Punch Club review for PC

Platform: PC
Publisher: tinyBuild Games
Developer: Lazy Bear Games
Medium: Digital
Players: 1
Online: No

I spent a bit of time with Punch Club on PC this weekend, after its early release stemming from a successful “Twitch Plays” marketing run last week. So far I’ve found it to be pretty unique, generally charming, and at times a bit frustrating. It’s a little too grindy for my tastes, but I think I’ll stick with it since it really doesn’t take a great deal of concentration to get through. This isn’t a review, per se, but more a collection of my thoughts after dumping a handful of hours into the fighting sim.

That’s right, Punch Club is a fighting simulator. If you’re like me when I heard this term, you’re probably thinking, what the hell is a fighting sim? Well, I’ll attempt to explain. In Punch Club you’ll guide your character’s actions throughout the day, which can consist of working out, eating, sleeping, working and fighting. There’s some side activities thrown in, but these are the major activities you’ll be focused on.

punch club 001Everything you do in the game takes up a certain amount of time, so you’ll need to manage your activities and plan out a schedule in order to be efficient. Again, this isn’t overly complicated, you’ll generally get the handle on when to work, when to fight, when to train and so on. Sleeping and eating are generally dictated by when your character runs out of energy or gets hungry, which will prevent you from doing anything until you satisfy either of those issues.

This all revolves around when your character’s next fight is scheduled, which is generally over the span of three or two in-game days. Ideally, at fight day, you’ll want to have pushed your strength, agility, and stamina stats as high as possible before the fight, so you’re performing at peak levels. It’s unrealistic to focus on all three stats when working out, so generally you try to build up one, and maintain some sort of decent level for the other two. This becomes challenging since those stats degrade when a day completes, so there’s always some sort of push and pull going on, which is again where the time management aspect becomes important.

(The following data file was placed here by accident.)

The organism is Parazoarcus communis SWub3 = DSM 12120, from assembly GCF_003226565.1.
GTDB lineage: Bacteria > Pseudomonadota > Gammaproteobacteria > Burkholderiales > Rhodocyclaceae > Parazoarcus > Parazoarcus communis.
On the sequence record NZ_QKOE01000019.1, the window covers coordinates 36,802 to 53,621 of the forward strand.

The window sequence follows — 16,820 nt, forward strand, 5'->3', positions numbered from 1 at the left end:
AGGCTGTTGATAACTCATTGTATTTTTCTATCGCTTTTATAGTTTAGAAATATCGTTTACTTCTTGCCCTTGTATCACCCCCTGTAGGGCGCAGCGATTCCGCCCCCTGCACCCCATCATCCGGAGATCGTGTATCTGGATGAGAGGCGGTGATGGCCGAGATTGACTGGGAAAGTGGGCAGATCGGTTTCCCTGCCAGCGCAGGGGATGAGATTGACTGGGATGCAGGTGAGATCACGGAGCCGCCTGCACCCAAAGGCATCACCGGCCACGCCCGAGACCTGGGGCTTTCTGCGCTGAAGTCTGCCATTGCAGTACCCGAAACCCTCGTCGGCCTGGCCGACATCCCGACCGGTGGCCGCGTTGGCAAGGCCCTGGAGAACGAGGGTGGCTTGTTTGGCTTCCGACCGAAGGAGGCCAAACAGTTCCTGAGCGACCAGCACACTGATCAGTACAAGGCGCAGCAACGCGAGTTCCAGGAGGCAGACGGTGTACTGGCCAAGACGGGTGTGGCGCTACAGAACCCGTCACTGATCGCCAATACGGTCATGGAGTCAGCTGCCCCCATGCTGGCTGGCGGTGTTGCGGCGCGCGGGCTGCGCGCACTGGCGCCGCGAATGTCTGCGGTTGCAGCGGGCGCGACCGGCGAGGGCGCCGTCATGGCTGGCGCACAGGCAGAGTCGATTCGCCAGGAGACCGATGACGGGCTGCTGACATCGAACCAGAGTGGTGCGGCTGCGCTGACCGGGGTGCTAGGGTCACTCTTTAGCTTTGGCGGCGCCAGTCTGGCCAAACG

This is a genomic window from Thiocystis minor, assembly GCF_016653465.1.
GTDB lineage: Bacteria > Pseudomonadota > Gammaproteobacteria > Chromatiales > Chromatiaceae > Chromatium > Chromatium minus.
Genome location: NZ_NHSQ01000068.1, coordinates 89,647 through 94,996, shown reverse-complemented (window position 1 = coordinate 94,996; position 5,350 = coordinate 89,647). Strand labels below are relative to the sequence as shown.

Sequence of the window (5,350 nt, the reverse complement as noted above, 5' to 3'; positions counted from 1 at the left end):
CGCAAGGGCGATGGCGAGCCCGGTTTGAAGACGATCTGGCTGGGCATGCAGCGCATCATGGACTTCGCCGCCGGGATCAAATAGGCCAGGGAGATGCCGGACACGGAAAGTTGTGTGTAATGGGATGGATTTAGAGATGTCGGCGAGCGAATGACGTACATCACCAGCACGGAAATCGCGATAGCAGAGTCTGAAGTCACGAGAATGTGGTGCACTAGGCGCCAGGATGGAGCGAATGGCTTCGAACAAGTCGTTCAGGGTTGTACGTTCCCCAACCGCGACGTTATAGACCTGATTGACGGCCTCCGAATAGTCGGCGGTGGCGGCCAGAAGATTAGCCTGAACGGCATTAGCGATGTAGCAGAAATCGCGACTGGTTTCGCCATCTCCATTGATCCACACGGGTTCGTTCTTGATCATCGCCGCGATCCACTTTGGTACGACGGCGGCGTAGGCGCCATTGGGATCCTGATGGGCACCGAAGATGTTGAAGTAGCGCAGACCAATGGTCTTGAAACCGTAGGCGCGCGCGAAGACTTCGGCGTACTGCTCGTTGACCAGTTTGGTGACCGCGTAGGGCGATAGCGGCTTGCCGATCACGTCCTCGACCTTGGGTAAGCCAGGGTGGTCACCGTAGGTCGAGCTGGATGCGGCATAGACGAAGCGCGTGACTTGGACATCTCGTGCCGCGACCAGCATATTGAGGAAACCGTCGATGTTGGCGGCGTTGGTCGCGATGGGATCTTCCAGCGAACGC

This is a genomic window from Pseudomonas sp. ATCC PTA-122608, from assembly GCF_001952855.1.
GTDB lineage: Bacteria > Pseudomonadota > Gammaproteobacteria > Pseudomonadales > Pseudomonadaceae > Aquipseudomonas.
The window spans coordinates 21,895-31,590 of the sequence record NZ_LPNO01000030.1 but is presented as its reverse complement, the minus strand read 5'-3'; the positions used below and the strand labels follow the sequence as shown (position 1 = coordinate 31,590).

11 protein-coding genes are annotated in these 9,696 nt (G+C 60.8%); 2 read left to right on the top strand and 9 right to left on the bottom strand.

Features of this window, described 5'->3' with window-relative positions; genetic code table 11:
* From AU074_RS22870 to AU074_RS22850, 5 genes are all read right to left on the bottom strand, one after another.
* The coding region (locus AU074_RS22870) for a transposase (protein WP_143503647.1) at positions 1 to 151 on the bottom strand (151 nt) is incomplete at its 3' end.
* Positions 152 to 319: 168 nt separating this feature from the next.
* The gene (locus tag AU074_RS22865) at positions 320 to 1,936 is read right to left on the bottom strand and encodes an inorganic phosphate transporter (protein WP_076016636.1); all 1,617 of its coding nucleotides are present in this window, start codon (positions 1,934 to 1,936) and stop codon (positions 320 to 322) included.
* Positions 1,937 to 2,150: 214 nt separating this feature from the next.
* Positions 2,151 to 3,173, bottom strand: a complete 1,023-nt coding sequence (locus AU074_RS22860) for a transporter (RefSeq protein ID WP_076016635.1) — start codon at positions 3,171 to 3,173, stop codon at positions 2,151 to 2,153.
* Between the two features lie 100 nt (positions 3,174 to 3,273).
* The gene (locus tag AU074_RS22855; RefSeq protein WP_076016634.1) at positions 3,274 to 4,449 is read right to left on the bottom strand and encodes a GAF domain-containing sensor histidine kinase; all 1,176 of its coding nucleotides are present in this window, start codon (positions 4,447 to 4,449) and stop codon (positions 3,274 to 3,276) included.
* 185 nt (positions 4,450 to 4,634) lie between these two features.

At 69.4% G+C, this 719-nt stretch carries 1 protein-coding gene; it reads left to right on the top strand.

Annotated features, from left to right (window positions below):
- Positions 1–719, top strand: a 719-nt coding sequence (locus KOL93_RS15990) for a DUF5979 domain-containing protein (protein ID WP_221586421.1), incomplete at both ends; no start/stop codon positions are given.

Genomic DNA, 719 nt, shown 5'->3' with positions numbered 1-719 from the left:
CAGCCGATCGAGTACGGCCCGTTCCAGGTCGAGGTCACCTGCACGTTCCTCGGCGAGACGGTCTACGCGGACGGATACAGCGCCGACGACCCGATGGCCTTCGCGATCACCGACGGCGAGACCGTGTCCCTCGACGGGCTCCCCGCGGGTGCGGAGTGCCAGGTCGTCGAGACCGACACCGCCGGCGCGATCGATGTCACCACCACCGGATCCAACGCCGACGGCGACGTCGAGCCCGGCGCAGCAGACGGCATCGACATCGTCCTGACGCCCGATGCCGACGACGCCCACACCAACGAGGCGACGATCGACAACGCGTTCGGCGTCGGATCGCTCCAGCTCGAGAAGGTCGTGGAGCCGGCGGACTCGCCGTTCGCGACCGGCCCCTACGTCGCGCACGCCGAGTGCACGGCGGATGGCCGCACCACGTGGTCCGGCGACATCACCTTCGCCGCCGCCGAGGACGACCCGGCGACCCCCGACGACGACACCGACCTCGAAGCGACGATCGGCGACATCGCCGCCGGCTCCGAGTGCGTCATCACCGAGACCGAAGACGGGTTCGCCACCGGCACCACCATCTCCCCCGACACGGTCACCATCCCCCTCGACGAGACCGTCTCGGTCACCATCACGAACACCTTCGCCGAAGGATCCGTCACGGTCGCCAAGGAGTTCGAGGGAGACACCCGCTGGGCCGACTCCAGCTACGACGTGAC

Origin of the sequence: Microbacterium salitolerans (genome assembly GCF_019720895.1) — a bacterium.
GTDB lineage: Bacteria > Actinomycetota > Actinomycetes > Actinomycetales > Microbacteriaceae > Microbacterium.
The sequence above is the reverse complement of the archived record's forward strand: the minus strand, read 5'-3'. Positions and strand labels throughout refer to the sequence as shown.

punch club 002The developers have struck a pretty good balance with the gains and losses that each day can bring, but progress can feel minimal at first. You have to become accustomed to losing matches, which will definitely happen, but can still provide some benefit. Every fight you complete, whether you win or lose, will earn you skill points, which can then be used to unlock specific abilities or attacks on an ever expanding skill tree. These abilities are also tied into your overall strength, agility, and stamina levels, so depending on which of the three you decide to focus on, your skill tree path will reflect that specialty.

While the plot of Punch Club is a bit light, it’s ability to send up just about every major action movie of the 80’s and 90’s is almost unparalleled. Honestly, the only thing missing here is a Cannon logo when the game boots up. You’ll have obvious references to stuff like Rocky, with slightly more obscure references tossed in, including a nod to Steven Seagal’s character from Under Siege. Other somewhat familiar faces, including a unique send off of TMNT, pop up throughout, which certainly adds to the nostalgia factor here. Add to that the charming blend of chiptunes style music, and 16-bit style graphics, and I think Punch Club certainly nails the time period aesthetic it’s going for.

punch club 003So would I suggest checking out Punch Club if you find the idea of a fighting simulator intriguing? Sure, provided you can acclimate to the more tedious aspects of managing stat bars and schedules, which might not require a great deal of concentration but still involve a certain level of babysitting that I haven’t found appealing so far. There are enough unique hooks in Punch Club’s gameplay to keep me going however, and I certainly dig the humor and overall style of the game. And quite frankly, I’m a sucker for nostalgic, B-movie styled nonsense, which Punch Club certainly gets right.

Grade: B